Brown v. Brown

Annotate this Case

288 Pa. Superior Ct. 354 (1981)

431 A.2d 1085

Earl H. BROWN v. Gloria R. BROWN, Appellant.

Superior Court of Pennsylvania.

Argued November 10, 1980.

Filed July 2, 1981.

*355 Jeff Letwan, Pittsburgh, for appellant.

Charles P. Voelker, Pittsburgh, for appellee.



Presently before the court is appellant's appeal from the order of the lower court dated January 24, 1980, dismissing appellant's exceptions to the Master's Report and granting a Decree in Divorce in favor of the appellee and against the appellant on the grounds of indignities to the person.[1]

The facts may be briefly summarized as follows: The parties were married in Allegheny County on April 11, 1969. No children were born of the marriage. Subsequent to a second separation between the parties when the appellee removed himself from the marital domicile,[2] he filed for divorce. Following the close of pleadings, including the filing of a Bill of Particulars and Answers to Interrogatories, a Master in Divorce was appointed. Testimony was taken on August 8, 1979 and September 6, 1979. Appellee testified on his own behalf and also called a private detective to testify. Appellant testified on her own behalf and further called her employer and three women friends.

At the close of testimony, the Master issued his report recommending that a divorce be granted in favor of the appellee and against the appellant on the basis of indignities *356 to the person. Appellant thereafter caused timely Exceptions to be filed which were subsequently dismissed by Order of the lower court dated January 24, 1980. It is from this Order that the instant appeal has been taken.

We reverse and dismiss the Complaint in Divorce.

Before addressing ourselves to the gravamen of this appeal, we must again reiterate our scope of review. As is artfully stated in Schrock v. Schrock, 241 Pa.Super. 53, 57, 359 A.2d 435, at 437-8 (1976):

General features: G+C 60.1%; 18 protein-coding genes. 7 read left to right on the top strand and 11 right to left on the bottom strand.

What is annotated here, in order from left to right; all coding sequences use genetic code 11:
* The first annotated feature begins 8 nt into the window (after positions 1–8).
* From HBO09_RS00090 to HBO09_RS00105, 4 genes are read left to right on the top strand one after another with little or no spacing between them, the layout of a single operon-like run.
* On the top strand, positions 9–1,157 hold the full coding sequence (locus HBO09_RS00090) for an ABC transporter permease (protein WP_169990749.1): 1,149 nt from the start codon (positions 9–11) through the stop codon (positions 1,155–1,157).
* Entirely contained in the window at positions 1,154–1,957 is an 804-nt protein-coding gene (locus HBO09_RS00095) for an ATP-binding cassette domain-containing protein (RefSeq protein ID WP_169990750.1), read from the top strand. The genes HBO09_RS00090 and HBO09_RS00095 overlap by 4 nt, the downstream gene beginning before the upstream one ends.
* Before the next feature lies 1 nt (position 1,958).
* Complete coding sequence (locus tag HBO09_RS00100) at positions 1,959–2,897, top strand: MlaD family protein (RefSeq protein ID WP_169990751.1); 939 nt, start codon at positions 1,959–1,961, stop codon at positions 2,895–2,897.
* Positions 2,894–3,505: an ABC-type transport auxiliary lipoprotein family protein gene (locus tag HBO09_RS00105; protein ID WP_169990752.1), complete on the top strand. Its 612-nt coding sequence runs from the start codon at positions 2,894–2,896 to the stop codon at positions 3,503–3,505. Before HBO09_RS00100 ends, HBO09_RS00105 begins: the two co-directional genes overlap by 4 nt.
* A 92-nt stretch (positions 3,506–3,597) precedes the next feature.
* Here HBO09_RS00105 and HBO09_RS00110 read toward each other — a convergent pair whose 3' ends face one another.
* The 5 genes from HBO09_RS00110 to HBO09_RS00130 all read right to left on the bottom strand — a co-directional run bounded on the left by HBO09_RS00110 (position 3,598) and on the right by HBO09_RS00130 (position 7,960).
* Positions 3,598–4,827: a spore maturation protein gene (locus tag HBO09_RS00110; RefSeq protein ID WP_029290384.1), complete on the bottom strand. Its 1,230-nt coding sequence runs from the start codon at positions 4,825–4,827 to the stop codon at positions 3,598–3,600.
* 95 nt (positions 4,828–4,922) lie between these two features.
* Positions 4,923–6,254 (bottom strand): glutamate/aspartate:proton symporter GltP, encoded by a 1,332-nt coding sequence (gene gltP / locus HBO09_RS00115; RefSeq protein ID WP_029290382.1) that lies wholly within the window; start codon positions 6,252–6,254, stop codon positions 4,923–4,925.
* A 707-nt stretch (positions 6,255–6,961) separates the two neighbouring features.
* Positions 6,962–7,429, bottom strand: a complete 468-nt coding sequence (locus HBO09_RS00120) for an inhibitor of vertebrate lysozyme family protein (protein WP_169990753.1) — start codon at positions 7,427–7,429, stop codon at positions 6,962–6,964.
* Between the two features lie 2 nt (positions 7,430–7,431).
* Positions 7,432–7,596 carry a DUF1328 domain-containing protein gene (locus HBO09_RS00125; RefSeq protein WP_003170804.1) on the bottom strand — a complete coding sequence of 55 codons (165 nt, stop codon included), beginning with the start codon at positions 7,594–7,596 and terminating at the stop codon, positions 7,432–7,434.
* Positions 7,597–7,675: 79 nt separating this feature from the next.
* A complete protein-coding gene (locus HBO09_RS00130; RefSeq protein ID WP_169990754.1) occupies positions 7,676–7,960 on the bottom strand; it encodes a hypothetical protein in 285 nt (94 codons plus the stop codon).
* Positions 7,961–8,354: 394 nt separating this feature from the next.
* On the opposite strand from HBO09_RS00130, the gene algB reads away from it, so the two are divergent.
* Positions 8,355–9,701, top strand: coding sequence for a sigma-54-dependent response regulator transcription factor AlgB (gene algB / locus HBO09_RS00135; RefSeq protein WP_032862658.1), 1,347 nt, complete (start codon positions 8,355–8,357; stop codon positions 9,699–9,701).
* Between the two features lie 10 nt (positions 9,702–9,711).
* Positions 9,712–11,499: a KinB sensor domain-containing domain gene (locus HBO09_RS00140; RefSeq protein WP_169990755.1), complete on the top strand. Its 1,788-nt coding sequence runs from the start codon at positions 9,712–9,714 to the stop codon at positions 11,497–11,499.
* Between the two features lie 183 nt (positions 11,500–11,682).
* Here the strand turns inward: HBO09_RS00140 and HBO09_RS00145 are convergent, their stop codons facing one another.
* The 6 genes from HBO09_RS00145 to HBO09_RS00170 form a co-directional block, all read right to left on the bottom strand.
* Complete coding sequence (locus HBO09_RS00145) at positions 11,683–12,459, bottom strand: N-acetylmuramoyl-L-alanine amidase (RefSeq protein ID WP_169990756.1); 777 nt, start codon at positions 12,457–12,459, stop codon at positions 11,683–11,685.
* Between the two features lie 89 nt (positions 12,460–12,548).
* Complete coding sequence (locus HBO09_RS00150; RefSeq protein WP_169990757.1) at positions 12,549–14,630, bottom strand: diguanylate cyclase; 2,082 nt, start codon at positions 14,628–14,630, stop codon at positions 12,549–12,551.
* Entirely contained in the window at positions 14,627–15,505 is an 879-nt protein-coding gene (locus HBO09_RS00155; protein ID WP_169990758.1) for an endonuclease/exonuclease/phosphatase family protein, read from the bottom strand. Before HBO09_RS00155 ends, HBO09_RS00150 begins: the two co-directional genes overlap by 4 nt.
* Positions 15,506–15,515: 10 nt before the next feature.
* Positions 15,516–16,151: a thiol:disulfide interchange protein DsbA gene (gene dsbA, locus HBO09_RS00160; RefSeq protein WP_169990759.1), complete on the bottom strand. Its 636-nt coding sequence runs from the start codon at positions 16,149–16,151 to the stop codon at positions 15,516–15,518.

. . . we must initially note that it is our duty, on appeal, to make an independent study of the record and to determine whether a legal cause of action for divorce exists. Barr v. Barr, 232 Pa.Super. 9, 331 A.2d 774 (1974); Arcure v. Arcure, 219 Pa.Super. 415, 281 A.2d 694 (1971). Moreover, while the master's findings of fact and recommendation that a divorce be granted are only advisory, where the issue is one of credibility and the master is the one who heard and observed the witness, his findings should be given the fullest consideration. Gehris v. Gehris, 233 Pa.Super. 144, 334 A.2d 753 (1975); Sells v. Sells, 228 Pa.Super. 331, 323 A.2d 20 (1974). Thus, in a case such as this, "[i]f the ultimate decision rests on a statement asserted by one party and denied by the other, where there is no corroborative evidence, demeanor on the stand is necessarily dispositive of the issue and is the kind of evidence that cannot effectively be reviewed by an appellate court. (citations omitted)." Gehris v. Gehris, supra, 233 Pa.Super. at 148, 334 A.2d at 755. . . . As we have previously stated: "`No general rule can be formulated as to what constitutes indignities in a particular case; such matters depend upon all the circumstances of the particular case . . . .'" Sells v. Sells, supra, 228 Pa.Super. at 333-34, 323 A.2d at 22, quoting Margolis v. Margolis, 201 Pa.Super. 129, 133, 192 A.2d 228, 230 (1963). Realizing that no strict test applies, the Pennsylvania Supreme Court has delineated a framework of conduct within which we may examine to see if indignities are present: "`Indignities may consist of *357 vulgarity, unmerited reproach, habitual contumely, studied neglect, intentional incivility, manifest disdain, abusive language, malignant ridicule and any other plain manifestation of settled hate and estrangement: (citations omitted).'" McKrell v. McKrell, 352 Pa. 173, 180, 42 A.2d 609, 612 (1945), quoting Martin v. Martin, 154 Pa.Super. 313, 317, 35 A.2d 546, 548 (1944) (emphasis added). The court in McKrell further explained that indignities, in all cases, "[m]ust consist of such a course of conduct as is humiliating, degrading and inconsistent with the position and relation as a spouse." McKrell v. McKrell, supra, 352 Pa. at 180, 42 A.2d at 612. See Steinke v. Steinke, 238 Pa.Super. 74, 357 A.2d 674 (1975).